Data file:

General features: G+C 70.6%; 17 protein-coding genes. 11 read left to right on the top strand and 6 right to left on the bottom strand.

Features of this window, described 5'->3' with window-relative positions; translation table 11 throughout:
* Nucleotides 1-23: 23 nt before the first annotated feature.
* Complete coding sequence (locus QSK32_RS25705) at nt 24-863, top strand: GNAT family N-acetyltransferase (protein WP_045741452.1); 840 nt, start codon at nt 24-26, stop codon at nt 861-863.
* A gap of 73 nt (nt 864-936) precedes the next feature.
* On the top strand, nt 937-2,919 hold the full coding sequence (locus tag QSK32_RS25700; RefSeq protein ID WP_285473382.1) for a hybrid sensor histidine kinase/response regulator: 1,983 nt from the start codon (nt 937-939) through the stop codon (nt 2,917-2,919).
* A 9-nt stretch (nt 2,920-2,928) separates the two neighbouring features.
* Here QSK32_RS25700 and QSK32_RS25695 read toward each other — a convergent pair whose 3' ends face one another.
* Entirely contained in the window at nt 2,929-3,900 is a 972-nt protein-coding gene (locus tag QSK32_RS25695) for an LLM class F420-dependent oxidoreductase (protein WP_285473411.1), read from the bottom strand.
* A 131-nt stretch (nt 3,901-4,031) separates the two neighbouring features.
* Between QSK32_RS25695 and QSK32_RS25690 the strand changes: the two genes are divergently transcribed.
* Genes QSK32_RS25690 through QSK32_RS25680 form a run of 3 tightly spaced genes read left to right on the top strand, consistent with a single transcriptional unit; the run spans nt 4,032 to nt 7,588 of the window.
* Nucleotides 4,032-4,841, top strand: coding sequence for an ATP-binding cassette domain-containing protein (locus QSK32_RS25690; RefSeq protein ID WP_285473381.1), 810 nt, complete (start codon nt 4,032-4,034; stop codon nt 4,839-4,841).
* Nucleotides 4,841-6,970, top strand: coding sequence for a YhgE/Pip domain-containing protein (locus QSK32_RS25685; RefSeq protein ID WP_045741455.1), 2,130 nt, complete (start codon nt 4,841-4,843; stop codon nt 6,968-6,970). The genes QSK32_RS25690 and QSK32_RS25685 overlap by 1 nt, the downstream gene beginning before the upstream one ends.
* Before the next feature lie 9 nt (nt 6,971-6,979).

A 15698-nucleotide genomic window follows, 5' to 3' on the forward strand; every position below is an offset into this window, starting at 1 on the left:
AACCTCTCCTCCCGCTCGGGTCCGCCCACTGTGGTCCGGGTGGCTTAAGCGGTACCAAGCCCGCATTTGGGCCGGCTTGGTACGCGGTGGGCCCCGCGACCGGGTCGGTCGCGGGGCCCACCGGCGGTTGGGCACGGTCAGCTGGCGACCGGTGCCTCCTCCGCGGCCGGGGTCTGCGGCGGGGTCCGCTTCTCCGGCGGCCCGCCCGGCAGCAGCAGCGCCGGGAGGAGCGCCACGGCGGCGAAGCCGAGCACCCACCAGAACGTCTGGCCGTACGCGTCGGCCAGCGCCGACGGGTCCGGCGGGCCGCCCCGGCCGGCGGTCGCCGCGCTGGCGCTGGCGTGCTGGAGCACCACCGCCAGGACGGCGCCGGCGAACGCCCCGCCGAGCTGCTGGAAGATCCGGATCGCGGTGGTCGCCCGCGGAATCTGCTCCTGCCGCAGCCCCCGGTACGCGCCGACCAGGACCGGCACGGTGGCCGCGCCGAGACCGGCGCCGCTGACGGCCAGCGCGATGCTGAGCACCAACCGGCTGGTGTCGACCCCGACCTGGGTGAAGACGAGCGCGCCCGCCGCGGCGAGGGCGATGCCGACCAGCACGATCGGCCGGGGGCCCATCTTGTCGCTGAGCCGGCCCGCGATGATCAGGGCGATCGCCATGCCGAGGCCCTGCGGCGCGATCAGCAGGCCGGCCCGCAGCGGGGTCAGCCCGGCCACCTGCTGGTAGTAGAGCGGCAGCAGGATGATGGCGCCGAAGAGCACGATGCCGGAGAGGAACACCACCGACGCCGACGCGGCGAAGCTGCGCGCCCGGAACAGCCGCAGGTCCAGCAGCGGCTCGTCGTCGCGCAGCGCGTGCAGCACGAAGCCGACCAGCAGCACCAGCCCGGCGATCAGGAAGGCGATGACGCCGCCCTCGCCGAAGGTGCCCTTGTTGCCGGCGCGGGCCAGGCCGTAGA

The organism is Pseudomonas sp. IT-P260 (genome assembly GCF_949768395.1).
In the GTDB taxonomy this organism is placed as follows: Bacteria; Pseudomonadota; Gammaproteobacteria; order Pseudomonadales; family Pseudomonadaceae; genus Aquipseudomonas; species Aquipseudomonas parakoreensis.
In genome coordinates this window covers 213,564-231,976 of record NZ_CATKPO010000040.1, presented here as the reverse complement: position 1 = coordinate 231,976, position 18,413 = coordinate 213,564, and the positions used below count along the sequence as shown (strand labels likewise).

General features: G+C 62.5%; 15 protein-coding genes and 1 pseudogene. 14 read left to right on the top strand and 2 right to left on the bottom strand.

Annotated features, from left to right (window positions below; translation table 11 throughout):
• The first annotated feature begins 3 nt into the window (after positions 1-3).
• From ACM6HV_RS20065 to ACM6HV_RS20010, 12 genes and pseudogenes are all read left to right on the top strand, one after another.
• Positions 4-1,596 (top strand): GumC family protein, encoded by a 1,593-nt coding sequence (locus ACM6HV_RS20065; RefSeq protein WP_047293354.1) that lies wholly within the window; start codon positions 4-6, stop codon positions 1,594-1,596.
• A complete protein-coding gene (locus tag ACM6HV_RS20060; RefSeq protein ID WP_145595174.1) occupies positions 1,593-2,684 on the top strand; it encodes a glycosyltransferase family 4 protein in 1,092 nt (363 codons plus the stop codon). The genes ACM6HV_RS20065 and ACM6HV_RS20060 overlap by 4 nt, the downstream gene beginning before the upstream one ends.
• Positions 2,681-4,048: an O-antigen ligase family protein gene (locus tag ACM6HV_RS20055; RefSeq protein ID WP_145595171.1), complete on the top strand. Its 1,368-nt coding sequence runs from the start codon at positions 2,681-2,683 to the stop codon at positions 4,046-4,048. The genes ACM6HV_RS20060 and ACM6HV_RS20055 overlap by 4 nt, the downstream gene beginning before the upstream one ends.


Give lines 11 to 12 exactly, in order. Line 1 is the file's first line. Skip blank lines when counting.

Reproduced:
* Between QSK32_RS25695 and QSK32_RS25690 the strand changes: the two genes are divergently transcribed.
* Genes QSK32_RS25690 through QSK32_RS25680 form a run of 3 tightly spaced genes read left to right on the top strand, consistent with a single transcriptional unit; the run spans nt 4,032 to nt 7,588 of the window.